This is a cross-sectional study.
To investigate spine surgeons’ attitudes regarding preoperative anxiety measurement, management, and responsibility.
The vast majority of patients scheduled for spine surgery experience preoperative anxiety. However, there are currently no consensus guidelines for measure or management of preoperative anxiety in spinal operations.
An anonymous questionnaire was sent online to spine surgeons of AO Spine North America to capture their views regarding preoperative anxiety.
Of 69 complete responses, most respondents were male (n=66, 95.7%), orthopedic surgeons (n=52, 75.4%), and practicing at an academic setting (n=39, 56.5%). Most spine surgeons practiced for at least 20 years (n=52, 75.4%), operated on 100–300 patients per year (n=48, 69.6%), and were attending physicians (n=61, 88.4%). Most did not measure preoperative anxiety (n=46, 66.7%) and would not use a rating scale to measure it (n=38, 55.1%). However, most would discuss it if mentioned by the patient (n=40, 58.0%). Other spine surgeons measured anxiety verbally (n=22, 31.9%) or with a rating scale or survey (n=6, 8.7%). Although preferences for preoperative anxiety management varied, most respondents used patient education (n=54, 78.3%) and permitting family members’ presence (n=36, 52.2%) to reduce patient anxieties. Spine surgeons held themselves, anesthesiologists, and patients most responsible to manage preoperative anxiety.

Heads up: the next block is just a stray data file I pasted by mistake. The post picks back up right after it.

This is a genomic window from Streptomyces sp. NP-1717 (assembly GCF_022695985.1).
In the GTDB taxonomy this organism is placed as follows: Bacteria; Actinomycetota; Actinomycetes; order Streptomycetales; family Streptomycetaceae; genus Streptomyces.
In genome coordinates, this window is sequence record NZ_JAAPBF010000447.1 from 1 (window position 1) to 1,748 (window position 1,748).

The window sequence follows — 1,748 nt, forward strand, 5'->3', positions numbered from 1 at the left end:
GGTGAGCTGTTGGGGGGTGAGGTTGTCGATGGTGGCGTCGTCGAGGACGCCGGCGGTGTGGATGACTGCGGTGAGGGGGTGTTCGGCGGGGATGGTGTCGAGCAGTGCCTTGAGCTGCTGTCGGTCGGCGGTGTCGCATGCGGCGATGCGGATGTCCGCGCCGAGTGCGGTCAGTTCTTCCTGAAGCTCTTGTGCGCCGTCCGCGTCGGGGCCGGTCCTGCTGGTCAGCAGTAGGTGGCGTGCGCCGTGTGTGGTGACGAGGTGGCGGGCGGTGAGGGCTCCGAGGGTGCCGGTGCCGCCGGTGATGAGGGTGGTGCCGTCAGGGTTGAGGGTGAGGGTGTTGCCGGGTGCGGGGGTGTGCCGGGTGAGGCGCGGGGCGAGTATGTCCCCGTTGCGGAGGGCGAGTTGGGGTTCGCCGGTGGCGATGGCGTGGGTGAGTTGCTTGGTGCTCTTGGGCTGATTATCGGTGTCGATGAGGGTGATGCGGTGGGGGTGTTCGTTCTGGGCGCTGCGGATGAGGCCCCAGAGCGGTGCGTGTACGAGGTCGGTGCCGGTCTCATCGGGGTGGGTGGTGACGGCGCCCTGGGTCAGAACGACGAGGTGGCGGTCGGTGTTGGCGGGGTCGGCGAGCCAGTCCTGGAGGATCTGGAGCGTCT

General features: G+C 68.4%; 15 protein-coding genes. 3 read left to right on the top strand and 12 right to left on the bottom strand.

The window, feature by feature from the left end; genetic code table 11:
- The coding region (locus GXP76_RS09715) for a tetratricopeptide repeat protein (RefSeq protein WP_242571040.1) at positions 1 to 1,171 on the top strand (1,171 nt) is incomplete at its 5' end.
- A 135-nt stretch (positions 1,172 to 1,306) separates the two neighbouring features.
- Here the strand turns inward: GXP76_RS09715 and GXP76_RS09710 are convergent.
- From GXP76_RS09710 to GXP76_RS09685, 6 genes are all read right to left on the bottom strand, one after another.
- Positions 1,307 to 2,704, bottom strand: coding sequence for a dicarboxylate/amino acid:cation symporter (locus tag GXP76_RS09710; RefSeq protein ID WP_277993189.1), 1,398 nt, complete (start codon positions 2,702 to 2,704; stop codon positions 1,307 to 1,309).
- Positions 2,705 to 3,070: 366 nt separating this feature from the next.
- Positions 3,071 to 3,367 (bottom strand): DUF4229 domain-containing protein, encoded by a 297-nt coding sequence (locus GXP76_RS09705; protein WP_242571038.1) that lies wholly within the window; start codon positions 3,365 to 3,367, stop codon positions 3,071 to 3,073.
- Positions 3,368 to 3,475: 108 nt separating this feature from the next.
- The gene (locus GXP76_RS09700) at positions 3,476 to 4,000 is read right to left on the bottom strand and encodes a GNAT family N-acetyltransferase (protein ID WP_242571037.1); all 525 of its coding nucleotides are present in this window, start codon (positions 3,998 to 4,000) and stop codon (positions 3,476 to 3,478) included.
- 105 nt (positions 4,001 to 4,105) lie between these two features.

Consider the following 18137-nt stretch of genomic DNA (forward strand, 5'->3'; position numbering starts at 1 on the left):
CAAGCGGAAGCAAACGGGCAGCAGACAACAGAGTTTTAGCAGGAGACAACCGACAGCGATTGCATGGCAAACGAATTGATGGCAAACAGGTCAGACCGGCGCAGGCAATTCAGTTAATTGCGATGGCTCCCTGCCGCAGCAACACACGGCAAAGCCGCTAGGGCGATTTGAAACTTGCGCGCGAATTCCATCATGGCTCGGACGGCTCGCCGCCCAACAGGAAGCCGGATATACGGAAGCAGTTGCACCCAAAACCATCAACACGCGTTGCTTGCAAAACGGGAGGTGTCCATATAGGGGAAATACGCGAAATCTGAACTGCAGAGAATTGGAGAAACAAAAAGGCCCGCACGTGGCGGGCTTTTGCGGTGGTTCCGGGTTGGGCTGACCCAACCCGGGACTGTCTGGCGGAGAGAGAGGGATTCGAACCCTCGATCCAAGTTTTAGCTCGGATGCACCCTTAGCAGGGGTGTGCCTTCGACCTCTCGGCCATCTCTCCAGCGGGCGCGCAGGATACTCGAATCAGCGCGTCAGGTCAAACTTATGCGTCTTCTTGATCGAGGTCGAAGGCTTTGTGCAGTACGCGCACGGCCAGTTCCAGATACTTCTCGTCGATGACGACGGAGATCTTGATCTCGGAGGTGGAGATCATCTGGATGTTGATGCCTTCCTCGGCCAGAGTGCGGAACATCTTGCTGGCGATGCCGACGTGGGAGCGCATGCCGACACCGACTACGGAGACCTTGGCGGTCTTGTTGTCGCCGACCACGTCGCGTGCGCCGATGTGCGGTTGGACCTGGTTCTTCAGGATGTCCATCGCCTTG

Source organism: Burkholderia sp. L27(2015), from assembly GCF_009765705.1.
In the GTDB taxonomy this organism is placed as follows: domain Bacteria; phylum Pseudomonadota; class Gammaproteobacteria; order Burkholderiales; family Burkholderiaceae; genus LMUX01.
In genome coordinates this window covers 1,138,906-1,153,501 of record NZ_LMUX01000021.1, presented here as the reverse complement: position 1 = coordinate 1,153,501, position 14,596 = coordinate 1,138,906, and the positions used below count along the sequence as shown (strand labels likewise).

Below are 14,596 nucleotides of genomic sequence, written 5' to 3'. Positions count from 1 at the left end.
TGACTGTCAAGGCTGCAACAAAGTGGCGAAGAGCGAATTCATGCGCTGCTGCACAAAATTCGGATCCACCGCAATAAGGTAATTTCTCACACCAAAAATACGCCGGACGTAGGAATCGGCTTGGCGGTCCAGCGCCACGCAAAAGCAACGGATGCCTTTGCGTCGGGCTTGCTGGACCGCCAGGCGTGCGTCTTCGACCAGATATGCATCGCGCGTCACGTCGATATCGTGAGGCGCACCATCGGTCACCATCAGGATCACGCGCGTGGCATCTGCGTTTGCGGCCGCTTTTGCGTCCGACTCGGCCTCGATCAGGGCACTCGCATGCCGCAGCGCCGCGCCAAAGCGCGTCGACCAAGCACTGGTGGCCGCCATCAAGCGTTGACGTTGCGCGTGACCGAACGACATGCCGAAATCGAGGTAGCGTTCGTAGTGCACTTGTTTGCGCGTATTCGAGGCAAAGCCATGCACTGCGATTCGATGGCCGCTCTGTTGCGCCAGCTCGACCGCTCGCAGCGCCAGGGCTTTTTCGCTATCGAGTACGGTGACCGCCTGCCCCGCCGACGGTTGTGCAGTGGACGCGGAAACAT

The majority of spine surgeons surveyed did not regularly measure preoperative anxiety, but would discuss its management if the subject was broached by the patient. Spine surgeons relied on a variety of methods to manage a patient’s anxiety, but most preferred preoperative education and permitting the presence of family members. Responsibility for controlling preoperative anxiety was chiefly allocated to surgeons, anesthesiologists, and patients. Future avenues for research may include developing a preoperative anxiety measurement scale and management protocol specific to spine surgery.
*School of Medicine, Wayne State University, Detroit, MI
†USC Spine Center
‡Department of Anesthesiology, University of Southern California, Los Angeles
§College of Osteopathic Medicine of the Pacific, Western University of the Health Sciences, Pomona
¶Department of Psychiatry and Human Behavior, University of California Irvine, Orange, CA
∥Touro College of Osteopathic Medicine, Touro College and University System, Middletown, NY
Podium presentation given at the Annual Forum for the 2017 Society for Minimally Invasive Spine Surgery, September 14–16, 2017 in Las Vegas, NV.
The authors declare no conflict of interest.
Reprints: Arif Musa, MS, School of Medicine, Wayne State University, 540 E Canfield St., Detroit, MI 48201 (e-mail: email@example.com).
Received January 22, 2018
Accepted June 25, 2018